Re-installing side windows in a Scamp? - Fiberglass RV


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Old 04-23-2015, 12:24 PM   #1
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Re-installing side windows in a Scamp?

I need to remove, re-seal and re-install the two side windows in my 1978 Scamp 13.

Has anyone re-installed the side windows using some method other than replacing the rivets?

It appears that on the inside of the window openings there is room for a wood frame around the window. Would it be an improvement to install the windows using screws into a wood frame, or bolts/nuts through the wood?

It sure would be much easier for a future owner to reseal the windows.

One of my windows is leaking because a PO failed to properly install some of the MANY rivets!

Bill
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Old 04-23-2015, 01:02 PM   #2
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I like rivets... but then I'm weird. Or maybe I just like aluminum frame to aluminum rivet going through FG. Won't corrode so you would notice it in decades. Nothing to strip out. Nothing to rot. Easy for a single person to install unlike machine screw and nut.

Worse case scenario I have to add a washer to the inside if FG is getting ragged, or use larger rivet. Can always glass over inside and "do over" with relatively little hassle.

We now return you to the folks that like screws, bolts and nuts.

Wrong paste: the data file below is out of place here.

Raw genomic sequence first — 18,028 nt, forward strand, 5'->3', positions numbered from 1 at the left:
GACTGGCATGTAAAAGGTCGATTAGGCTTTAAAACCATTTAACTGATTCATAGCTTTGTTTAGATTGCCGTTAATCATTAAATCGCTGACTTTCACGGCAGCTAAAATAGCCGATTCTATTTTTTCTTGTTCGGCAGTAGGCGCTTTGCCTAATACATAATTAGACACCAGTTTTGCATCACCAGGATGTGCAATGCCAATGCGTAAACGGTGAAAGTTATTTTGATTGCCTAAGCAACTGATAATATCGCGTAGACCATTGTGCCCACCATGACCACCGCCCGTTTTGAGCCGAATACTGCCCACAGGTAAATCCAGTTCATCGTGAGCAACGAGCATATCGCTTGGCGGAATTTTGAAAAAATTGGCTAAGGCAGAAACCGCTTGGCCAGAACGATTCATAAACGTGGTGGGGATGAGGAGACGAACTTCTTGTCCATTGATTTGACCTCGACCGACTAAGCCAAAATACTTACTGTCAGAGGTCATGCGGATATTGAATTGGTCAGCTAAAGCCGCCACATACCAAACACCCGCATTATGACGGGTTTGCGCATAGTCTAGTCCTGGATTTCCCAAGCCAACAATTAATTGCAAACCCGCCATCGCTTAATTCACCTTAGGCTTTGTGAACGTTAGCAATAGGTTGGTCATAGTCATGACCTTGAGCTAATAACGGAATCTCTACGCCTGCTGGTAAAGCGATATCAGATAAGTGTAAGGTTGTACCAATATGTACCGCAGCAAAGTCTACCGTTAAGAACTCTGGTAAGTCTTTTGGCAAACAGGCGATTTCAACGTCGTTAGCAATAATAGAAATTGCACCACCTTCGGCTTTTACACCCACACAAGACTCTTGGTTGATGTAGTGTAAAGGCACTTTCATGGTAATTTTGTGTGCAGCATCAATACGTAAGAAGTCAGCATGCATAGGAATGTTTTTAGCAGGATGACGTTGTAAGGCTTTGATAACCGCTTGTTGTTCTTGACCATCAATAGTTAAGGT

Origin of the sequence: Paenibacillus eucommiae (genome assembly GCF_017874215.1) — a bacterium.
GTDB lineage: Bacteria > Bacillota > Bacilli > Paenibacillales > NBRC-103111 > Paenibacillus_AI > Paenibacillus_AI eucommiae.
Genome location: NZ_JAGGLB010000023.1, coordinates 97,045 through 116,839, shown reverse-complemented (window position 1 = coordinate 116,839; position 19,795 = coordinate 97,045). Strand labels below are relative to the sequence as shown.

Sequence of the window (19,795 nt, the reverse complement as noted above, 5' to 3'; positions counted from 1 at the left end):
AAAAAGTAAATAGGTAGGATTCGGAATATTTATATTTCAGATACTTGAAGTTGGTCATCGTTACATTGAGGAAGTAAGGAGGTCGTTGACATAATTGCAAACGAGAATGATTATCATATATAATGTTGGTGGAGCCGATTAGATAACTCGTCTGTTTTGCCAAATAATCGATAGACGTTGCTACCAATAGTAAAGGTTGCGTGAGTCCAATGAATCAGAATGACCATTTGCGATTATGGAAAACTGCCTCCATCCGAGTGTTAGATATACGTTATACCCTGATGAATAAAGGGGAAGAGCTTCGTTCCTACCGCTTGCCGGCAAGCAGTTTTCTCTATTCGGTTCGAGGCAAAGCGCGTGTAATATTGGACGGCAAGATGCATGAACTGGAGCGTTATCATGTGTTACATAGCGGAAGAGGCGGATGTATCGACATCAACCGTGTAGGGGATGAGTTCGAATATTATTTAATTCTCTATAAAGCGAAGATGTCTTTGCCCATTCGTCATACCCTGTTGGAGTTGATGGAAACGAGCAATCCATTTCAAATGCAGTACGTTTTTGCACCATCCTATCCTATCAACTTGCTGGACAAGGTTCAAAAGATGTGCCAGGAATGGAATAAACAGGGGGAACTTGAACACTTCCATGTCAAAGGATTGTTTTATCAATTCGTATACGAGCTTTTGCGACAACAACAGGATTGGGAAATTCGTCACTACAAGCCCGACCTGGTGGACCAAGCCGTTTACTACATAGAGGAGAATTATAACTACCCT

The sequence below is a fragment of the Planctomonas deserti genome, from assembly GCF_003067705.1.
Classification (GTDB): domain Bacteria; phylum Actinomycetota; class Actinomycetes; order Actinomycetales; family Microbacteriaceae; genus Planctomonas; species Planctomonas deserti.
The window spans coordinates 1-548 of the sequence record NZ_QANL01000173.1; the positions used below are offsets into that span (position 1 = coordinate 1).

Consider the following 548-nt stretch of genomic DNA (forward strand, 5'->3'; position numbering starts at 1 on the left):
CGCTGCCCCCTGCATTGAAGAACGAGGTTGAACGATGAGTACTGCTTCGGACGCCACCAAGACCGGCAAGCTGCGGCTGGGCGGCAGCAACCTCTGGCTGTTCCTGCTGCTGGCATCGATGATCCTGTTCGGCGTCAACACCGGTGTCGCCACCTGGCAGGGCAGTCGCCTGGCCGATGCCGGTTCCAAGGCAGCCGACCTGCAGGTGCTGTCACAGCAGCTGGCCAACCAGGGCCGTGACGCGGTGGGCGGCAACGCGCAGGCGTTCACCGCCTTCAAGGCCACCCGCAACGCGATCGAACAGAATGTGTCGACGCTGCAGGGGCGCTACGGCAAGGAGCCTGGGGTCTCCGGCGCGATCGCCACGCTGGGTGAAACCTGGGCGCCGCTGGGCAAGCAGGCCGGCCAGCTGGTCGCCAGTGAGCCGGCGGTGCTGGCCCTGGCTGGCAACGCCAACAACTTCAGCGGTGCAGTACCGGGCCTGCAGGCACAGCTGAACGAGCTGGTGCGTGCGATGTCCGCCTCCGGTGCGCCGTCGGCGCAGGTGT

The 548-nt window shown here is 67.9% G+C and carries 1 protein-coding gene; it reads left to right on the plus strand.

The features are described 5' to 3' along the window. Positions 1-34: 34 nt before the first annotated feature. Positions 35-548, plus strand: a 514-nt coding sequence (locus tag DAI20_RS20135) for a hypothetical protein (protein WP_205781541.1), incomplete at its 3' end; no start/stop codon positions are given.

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Old 04-23-2015, 04:06 PM   #3
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Quote:
Originally Posted by RogerDat View Post
I like rivets... but then I'm weird. Or maybe I just like aluminum frame to aluminum rivet going through FG. Won't corrode so you would notice it in decades. Nothing to strip out. Nothing to rot. Easy for a single person to install unlike machine screw and nut.

Worse case scenario I have to add a washer to the inside if FG is getting ragged, or use larger rivet. Can always glass over inside and "do over" with relatively little hassle.

We now return you to the folks that like screws, bolts and nuts.
Well, RogerDat, I don't believe your weird. Nor would I question a man of your experience about his preference of using rivets over screws, etc.

However, I can say that my riveting experance has not always been a pleasing one!

My first mistake was buying the cheapest rivet tool I could find. Of course, the pot metal jaws of this tool didn't-couldn't-wouldn't grip the rivet shaft with enought pressure to set the rivets! As you might know, half set rivets can be a pain removing.

Later, with a better tool, I found the joy of some rivets just not acting like nice little rivets should...bonding two different materials tightly together. Which I will admit was most likely caused by improper sized rivets being used.

It could be that a person has to have a tab bit of smarts to install rivets properly. Something that I'm sorely lacking!

Bill
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Old 04-23-2015, 05:37 PM   #4
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Some folks really like stainless screws & nuts.

I have been told that wisdom comes from experience, experience comes from screwing up. I would translate that to mean I have screwed up enough I'm half way to the Wisdom of Solomon.

I had a cheap rivet tool jam with the shaft still unbroken but the rivet too tight to pull out, too loose to snap. Tool hanging on side of camper by rivet shaft. Even after I got the shaft cut I had the fun of the loose rivet removal you mentioned.